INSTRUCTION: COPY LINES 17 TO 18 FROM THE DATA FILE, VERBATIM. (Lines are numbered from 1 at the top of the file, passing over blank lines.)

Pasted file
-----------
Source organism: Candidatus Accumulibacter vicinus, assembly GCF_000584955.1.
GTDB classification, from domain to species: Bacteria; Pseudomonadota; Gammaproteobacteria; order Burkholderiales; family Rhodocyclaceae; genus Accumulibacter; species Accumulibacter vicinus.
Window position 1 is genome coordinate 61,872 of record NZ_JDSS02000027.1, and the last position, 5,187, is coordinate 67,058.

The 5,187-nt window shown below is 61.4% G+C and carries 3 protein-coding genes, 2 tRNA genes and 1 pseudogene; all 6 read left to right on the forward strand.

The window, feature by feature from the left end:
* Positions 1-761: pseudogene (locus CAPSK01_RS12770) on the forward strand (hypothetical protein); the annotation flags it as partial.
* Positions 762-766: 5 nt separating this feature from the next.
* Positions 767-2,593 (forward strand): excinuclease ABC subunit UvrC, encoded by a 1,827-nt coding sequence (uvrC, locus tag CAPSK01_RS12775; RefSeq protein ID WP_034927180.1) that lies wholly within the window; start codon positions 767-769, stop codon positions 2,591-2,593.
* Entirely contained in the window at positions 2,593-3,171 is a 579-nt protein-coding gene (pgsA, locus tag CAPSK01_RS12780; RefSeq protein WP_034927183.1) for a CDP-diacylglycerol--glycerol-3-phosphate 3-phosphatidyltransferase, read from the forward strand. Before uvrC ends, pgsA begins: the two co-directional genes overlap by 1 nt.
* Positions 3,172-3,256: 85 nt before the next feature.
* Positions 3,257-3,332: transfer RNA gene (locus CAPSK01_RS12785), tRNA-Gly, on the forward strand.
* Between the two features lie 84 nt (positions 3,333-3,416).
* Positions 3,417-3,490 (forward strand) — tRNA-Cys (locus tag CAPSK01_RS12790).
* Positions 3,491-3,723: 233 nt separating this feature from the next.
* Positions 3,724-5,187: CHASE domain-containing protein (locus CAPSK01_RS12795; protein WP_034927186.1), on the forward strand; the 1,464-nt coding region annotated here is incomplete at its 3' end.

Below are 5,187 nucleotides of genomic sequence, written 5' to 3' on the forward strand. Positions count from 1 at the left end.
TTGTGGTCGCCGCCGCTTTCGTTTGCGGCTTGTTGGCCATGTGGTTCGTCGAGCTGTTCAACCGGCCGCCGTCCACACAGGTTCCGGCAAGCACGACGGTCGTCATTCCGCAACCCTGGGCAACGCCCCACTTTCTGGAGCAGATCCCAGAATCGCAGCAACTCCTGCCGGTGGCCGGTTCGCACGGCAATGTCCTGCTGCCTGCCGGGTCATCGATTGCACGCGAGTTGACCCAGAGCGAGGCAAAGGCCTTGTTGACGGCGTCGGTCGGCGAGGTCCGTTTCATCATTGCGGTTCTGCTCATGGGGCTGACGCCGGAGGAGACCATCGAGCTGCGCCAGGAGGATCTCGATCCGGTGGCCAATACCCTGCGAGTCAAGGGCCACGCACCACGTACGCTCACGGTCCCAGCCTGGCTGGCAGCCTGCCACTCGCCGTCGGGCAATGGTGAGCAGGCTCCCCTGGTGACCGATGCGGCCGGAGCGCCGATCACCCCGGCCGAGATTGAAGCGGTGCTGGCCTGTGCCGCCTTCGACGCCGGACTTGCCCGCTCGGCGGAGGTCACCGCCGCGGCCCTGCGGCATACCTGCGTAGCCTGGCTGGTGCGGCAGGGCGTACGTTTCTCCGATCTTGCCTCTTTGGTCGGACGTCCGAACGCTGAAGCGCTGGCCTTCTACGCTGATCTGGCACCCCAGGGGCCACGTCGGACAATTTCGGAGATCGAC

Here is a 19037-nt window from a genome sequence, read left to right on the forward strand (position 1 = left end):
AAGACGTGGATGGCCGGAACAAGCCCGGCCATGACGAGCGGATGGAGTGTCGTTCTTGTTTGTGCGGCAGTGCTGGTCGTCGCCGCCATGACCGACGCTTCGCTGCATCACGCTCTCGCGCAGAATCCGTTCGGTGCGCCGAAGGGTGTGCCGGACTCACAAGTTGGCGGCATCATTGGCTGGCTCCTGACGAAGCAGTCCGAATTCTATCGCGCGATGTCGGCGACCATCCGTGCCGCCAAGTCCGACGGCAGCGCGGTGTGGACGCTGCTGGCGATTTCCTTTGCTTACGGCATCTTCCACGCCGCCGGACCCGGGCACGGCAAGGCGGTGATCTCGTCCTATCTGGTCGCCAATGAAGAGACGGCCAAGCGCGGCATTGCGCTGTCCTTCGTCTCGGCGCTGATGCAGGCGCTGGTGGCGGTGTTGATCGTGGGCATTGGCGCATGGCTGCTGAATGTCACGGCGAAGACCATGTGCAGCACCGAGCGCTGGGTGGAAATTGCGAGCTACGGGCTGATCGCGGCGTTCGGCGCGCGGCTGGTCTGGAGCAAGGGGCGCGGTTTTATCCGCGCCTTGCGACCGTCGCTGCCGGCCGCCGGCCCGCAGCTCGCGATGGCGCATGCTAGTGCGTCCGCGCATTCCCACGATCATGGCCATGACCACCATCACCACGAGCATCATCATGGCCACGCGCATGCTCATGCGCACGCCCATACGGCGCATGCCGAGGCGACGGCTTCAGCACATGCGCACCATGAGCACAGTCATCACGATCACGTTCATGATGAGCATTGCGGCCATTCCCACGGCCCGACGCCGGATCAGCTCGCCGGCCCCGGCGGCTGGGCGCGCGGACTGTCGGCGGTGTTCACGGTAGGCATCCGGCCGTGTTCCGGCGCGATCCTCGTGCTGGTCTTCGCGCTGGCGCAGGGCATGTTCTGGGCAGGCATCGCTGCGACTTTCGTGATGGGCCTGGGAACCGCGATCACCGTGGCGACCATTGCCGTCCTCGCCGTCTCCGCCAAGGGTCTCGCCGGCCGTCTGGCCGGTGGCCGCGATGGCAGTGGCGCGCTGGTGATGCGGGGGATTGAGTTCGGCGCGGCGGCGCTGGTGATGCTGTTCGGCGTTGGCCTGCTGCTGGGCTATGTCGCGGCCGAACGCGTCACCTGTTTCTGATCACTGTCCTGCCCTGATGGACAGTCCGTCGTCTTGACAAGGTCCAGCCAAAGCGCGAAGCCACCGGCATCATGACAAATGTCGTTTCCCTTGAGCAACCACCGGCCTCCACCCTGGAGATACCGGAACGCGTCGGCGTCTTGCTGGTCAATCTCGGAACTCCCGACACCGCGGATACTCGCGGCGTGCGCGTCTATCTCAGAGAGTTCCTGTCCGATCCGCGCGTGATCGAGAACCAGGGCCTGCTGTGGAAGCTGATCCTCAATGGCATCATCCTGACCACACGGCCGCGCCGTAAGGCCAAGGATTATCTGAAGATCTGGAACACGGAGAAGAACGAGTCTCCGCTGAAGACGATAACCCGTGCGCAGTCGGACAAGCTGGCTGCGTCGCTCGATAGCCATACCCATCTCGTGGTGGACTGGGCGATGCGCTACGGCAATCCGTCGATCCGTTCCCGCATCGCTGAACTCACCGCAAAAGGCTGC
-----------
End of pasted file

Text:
TTGTGGTCGCCGCCGCTTTCGTTTGCGGCTTGTTGGCCATGTGGTTCGTCGAGCTGTTCAACCGGCCGCCGTCCACACAGGTTCCGGCAAGCACGACGGTCGTCATTCCGCAACCCTGGGCAACGCCCCACTTTCTGGAGCAGATCCCAGAATCGCAGCAACTCCTGCCGGTGGCCGGTTCGCACGGCAATGTCCTGCTGCCTGCCGGGTCATCGATTGCACGCGAGTTGACCCAGAGCGAGGCAAAGGCCTTGTTGACGGCGTCGGTCGGCGAGGTCCGTTTCATCATTGCGGTTCTGCTCATGGGGCTGACGCCGGAGGAGACCATCGAGCTGCGCCAGGAGGATCTCGATCCGGTGGCCAATACCCTGCGAGTCAAGGGCCACGCACCACGTACGCTCACGGTCCCAGCCTGGCTGGCAGCCTGCCACTCGCCGTCGGGCAATGGTGAGCAGGCTCCCCTGGTGACCGATGCGGCCGGAGCGCCGATCACCCCGGCCGAGATTGAAGCGGTGCTGGCCTGTGCCGCCTTCGACGCCGGACTTGCCCGCTCGGCGGAGGTCACCGCCGCGGCCCTGCGGCATACCTGCGTAGCCTGGCTGGTGCGGCAGGGCGTACGTTTCTCCGATCTTGCCTCTTTGGTCGGACGTCCGAACGCTGAAGCGCTGGCCTTCTACGCTGATCTGGCACCCCAGGGGCCACGTCGGACAATTTCGGAGATCGAC

Here is a 19037-nt window from a genome sequence, read left to right on the forward strand (position 1 = left end):